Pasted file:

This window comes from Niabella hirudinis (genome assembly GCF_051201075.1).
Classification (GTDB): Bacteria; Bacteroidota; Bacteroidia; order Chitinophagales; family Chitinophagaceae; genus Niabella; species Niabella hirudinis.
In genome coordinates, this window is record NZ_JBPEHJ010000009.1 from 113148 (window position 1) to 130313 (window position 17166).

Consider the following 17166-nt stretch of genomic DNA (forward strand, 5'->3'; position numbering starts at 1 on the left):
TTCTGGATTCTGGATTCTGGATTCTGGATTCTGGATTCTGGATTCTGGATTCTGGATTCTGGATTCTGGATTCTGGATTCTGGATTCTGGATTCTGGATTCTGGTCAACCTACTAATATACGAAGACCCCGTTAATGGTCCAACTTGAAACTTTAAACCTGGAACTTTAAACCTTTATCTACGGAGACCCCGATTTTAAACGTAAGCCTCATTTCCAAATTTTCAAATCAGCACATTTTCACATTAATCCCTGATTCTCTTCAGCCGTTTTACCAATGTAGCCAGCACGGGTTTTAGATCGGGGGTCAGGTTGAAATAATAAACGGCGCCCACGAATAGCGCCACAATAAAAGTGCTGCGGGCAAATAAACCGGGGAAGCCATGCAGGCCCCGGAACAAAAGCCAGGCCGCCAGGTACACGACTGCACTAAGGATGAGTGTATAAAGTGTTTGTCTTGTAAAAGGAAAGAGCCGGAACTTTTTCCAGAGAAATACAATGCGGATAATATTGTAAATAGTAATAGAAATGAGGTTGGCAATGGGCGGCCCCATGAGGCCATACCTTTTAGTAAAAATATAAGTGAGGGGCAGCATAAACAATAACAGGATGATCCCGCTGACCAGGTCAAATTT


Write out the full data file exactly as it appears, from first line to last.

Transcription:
This window comes from Niabella hirudinis (genome assembly GCF_051201075.1).
Classification (GTDB): Bacteria; Bacteroidota; Bacteroidia; order Chitinophagales; family Chitinophagaceae; genus Niabella; species Niabella hirudinis.
In genome coordinates, this window is record NZ_JBPEHJ010000009.1 from 113148 (window position 1) to 130313 (window position 17166).

Consider the following 17166-nt stretch of genomic DNA (forward strand, 5'->3'; position numbering starts at 1 on the left):
TTCTGGATTCTGGATTCTGGATTCTGGATTCTGGATTCTGGATTCTGGATTCTGGATTCTGGATTCTGGATTCTGGATTCTGGATTCTGGATTCTGGATTCTGGTCAACCTACTAATATACGAAGACCCCGTTAATGGTCCAACTTGAAACTTTAAACCTGGAACTTTAAACCTTTATCTACGGAGACCCCGATTTTAAACGTAAGCCTCATTTCCAAATTTTCAAATCAGCACATTTTCACATTAATCCCTGATTCTCTTCAGCCGTTTTACCAATGTAGCCAGCACGGGTTTTAGATCGGGGGTCAGGTTGAAATAATAAACGGCGCCCACGAATAGCGCCACAATAAAAGTGCTGCGGGCAAATAAACCGGGGAAGCCATGCAGGCCCCGGAACAAAAGCCAGGCCGCCAGGTACACGACTGCACTAAGGATGAGTGTATAAAGTGTTTGTCTTGTAAAAGGAAAGAGCCGGAACTTTTTCCAGAGAAATACAATGCGGATAATATTGTAAATAGTAATAGAAATGAGGTTGGCAATGGGCGGCCCCATGAGGCCATACCTTTTAGTAAAAATATAAGTGAGGGGCAGCATAAACAATAACAGGATGATCCCGCTGACCAGGTCAAATTT